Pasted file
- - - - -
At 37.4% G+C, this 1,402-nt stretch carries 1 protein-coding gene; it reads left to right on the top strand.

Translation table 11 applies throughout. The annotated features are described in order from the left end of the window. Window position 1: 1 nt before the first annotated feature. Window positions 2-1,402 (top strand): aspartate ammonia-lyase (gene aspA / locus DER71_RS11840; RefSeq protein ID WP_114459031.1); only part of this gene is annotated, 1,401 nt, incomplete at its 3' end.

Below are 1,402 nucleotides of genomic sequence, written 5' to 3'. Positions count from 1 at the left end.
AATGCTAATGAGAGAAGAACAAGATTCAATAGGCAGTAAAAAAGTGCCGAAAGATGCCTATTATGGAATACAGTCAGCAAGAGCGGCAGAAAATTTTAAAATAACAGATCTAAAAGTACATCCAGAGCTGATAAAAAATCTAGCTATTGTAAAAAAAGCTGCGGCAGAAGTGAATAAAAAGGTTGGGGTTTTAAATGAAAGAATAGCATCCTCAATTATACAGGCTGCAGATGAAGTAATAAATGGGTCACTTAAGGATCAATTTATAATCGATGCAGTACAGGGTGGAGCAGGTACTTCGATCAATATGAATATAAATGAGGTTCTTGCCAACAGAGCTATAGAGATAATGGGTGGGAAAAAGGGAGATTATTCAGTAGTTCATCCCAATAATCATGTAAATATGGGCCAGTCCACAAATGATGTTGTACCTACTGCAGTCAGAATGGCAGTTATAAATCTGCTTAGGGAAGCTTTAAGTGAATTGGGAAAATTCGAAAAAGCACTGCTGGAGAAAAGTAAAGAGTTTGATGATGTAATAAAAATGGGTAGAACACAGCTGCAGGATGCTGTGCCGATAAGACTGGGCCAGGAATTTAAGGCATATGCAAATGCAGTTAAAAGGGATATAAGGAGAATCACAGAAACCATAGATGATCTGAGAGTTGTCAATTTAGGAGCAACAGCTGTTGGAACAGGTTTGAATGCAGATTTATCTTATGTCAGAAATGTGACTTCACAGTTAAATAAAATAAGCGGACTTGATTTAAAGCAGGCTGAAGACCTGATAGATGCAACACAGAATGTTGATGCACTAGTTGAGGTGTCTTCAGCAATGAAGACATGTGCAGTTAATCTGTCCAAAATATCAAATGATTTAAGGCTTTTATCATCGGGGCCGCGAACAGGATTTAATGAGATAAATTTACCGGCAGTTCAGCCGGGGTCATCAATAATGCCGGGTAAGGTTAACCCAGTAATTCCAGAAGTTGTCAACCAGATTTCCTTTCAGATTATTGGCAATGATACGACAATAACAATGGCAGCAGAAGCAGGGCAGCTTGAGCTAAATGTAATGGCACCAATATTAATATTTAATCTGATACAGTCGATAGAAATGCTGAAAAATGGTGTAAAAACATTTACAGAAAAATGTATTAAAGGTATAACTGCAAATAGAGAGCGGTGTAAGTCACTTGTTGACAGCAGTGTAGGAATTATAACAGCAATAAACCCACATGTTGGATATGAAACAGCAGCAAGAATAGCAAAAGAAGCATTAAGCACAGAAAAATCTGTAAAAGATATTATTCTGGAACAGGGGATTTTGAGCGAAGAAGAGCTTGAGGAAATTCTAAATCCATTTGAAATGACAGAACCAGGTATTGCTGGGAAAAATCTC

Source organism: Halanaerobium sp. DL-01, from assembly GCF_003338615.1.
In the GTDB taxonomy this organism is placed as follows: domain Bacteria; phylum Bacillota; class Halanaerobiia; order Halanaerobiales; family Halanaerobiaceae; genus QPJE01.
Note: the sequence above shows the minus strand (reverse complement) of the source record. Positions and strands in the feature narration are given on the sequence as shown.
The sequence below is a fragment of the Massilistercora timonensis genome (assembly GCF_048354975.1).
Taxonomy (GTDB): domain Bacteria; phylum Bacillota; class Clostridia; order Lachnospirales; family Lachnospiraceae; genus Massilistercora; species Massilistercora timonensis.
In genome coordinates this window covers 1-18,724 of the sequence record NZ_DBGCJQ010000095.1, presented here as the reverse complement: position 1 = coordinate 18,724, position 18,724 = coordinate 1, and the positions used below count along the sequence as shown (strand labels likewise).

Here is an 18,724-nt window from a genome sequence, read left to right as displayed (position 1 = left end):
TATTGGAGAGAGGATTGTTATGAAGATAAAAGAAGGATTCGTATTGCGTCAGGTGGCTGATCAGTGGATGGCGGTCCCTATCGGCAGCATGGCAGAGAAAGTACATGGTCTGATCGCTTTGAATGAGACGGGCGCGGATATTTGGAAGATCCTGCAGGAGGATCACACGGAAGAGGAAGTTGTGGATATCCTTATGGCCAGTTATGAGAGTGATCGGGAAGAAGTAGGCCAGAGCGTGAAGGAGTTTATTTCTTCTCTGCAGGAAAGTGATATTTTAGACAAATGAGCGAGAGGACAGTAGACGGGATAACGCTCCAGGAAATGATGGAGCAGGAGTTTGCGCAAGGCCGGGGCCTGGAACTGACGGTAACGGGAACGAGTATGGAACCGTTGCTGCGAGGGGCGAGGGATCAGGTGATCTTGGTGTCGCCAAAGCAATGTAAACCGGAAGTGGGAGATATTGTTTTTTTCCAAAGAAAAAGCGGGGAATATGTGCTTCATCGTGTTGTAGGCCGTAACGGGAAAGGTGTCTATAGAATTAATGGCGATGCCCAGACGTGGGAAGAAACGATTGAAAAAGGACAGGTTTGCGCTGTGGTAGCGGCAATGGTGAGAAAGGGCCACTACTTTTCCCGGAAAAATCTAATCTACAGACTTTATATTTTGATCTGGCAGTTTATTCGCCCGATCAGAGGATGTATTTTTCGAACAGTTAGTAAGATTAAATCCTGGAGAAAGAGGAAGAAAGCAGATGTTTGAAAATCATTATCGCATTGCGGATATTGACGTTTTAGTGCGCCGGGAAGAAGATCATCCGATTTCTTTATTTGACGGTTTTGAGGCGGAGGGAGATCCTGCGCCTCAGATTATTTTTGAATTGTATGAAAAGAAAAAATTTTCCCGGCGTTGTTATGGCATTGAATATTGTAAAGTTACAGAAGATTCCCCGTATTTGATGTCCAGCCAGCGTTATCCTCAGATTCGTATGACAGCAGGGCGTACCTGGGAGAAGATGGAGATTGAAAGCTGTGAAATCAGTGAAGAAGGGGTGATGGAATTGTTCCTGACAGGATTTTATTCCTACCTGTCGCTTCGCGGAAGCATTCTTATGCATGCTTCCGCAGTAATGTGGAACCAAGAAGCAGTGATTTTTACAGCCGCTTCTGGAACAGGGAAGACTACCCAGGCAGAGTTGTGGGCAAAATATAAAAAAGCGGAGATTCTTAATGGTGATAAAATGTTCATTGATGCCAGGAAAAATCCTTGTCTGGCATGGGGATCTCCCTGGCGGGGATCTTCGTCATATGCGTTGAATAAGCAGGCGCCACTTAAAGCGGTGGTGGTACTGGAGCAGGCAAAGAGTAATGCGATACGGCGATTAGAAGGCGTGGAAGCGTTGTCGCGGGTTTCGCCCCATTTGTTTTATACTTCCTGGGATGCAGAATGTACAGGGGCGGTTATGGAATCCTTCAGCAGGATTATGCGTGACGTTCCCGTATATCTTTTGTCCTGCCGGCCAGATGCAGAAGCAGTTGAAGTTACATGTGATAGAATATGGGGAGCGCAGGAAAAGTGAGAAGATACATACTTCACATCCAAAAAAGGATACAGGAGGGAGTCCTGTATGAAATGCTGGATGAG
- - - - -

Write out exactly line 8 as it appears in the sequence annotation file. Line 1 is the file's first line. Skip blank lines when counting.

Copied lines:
The sequence below is a fragment of the Massilistercora timonensis genome (assembly GCF_048354975.1).